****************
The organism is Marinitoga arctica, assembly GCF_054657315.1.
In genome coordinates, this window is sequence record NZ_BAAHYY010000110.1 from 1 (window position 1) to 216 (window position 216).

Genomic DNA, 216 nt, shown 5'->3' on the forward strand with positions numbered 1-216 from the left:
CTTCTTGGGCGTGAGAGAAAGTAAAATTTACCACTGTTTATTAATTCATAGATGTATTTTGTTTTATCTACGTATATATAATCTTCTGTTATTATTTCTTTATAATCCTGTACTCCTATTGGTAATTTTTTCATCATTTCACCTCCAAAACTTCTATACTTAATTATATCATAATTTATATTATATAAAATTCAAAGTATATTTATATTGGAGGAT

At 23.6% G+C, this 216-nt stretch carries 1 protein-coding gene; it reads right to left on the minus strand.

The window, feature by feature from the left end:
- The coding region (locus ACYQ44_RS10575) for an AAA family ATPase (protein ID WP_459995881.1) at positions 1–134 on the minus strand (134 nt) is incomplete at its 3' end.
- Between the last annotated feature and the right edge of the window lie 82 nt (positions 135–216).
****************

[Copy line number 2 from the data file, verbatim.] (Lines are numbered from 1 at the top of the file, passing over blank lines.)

In genome coordinates, this window is sequence record NZ_BAAHYY010000110.1 from 1 (window position 1) to 216 (window position 216).